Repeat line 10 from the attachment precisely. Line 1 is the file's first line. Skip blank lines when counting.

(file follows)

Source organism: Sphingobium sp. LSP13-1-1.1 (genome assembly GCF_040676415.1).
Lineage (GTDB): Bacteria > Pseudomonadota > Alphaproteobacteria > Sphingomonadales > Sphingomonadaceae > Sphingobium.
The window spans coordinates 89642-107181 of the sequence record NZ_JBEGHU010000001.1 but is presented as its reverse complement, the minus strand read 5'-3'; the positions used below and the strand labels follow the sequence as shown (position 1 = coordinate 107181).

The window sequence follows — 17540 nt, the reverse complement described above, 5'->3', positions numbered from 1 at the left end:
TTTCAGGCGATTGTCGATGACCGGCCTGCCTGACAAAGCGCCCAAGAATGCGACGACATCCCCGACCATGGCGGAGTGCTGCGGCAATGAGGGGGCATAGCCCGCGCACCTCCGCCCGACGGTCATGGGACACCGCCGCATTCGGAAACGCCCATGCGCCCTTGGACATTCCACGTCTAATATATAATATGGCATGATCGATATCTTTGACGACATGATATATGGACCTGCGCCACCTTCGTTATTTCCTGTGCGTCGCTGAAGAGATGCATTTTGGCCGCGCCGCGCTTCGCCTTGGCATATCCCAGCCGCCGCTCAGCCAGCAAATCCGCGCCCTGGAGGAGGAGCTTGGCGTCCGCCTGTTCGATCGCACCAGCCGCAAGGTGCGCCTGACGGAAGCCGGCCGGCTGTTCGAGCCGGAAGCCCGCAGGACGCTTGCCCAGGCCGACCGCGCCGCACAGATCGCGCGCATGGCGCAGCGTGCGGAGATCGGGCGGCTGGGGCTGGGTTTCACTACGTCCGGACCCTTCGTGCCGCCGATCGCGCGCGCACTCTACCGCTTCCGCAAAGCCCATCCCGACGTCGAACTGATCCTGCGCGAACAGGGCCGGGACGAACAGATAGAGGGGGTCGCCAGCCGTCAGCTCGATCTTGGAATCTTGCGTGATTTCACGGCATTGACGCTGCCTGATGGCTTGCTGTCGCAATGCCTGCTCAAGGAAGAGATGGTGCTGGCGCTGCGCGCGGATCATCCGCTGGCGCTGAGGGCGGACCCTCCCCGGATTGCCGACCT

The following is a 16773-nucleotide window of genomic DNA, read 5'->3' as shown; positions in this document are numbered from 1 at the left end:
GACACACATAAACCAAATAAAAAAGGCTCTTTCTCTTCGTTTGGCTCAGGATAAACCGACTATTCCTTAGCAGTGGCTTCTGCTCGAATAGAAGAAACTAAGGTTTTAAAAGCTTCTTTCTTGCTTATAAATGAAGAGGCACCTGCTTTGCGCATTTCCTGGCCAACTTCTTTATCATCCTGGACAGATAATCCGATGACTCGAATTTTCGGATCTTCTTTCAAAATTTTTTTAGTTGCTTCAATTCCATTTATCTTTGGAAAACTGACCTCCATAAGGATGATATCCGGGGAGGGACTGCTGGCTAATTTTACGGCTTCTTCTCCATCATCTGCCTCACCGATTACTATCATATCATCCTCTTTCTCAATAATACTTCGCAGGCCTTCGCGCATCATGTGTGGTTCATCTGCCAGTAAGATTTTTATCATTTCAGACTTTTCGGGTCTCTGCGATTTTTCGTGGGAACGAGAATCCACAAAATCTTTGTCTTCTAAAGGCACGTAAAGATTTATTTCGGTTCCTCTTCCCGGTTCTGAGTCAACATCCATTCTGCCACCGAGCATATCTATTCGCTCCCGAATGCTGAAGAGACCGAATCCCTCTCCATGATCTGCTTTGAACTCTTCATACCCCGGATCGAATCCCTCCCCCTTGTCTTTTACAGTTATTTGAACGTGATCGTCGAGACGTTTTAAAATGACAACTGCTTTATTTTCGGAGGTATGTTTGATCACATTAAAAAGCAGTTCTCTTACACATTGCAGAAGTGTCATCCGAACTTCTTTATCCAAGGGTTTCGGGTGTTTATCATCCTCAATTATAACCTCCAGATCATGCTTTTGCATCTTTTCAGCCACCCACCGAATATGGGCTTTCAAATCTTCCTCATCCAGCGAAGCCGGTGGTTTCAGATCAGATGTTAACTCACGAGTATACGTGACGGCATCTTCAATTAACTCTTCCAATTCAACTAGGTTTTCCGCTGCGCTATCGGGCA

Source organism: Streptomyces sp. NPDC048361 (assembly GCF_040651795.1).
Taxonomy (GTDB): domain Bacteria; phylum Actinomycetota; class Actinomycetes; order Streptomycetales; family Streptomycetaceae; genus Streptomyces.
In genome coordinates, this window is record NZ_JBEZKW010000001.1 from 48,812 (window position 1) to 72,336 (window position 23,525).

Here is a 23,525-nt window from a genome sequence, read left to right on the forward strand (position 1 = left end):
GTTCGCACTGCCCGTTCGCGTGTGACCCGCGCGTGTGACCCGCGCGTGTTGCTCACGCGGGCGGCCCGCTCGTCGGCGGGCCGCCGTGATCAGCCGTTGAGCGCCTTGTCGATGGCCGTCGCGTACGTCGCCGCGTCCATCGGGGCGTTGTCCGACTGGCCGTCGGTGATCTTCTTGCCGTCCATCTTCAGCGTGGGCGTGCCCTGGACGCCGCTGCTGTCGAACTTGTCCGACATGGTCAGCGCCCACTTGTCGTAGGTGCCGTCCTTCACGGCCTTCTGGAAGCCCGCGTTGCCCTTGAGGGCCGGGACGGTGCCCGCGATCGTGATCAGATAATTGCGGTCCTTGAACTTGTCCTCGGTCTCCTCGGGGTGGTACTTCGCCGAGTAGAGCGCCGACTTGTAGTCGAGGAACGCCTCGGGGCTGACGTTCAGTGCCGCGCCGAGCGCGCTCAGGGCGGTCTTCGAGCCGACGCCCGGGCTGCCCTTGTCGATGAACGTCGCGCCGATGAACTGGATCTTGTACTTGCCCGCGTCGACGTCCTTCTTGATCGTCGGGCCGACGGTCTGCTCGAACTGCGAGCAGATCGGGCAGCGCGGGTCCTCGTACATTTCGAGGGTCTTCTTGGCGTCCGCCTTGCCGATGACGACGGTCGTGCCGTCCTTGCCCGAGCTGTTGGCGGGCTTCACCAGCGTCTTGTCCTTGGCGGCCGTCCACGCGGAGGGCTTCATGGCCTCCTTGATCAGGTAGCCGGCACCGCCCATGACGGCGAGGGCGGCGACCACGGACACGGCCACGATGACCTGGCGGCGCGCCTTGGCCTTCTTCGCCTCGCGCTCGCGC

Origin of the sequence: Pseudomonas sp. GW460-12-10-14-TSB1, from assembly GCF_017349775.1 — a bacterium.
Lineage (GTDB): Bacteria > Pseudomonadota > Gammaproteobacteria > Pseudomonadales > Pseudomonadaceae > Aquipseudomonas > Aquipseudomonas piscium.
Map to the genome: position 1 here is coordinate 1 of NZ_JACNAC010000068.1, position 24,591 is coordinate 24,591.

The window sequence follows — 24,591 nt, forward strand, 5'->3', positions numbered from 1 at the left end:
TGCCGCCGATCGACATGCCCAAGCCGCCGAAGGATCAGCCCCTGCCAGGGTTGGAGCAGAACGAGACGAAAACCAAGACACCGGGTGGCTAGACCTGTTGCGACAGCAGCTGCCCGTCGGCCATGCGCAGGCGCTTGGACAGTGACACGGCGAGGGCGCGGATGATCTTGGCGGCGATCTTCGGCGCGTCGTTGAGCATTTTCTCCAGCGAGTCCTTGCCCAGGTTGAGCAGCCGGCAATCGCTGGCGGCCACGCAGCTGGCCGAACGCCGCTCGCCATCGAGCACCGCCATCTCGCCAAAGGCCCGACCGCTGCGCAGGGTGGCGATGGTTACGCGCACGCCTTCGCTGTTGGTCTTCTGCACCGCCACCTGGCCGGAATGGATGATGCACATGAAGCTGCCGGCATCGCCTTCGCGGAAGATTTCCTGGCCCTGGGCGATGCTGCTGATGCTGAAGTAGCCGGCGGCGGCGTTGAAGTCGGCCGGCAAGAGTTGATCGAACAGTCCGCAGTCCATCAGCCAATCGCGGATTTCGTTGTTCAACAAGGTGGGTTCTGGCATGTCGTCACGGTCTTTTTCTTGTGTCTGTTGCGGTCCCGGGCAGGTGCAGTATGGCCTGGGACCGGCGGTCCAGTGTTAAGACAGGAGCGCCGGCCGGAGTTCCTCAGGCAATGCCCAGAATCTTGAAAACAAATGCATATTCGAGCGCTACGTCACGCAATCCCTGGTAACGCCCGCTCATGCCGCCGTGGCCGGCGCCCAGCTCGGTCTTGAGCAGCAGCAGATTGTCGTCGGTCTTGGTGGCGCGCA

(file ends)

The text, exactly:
In genome coordinates, this window is record NZ_JBEZKW010000001.1 from 48,812 (window position 1) to 72,336 (window position 23,525).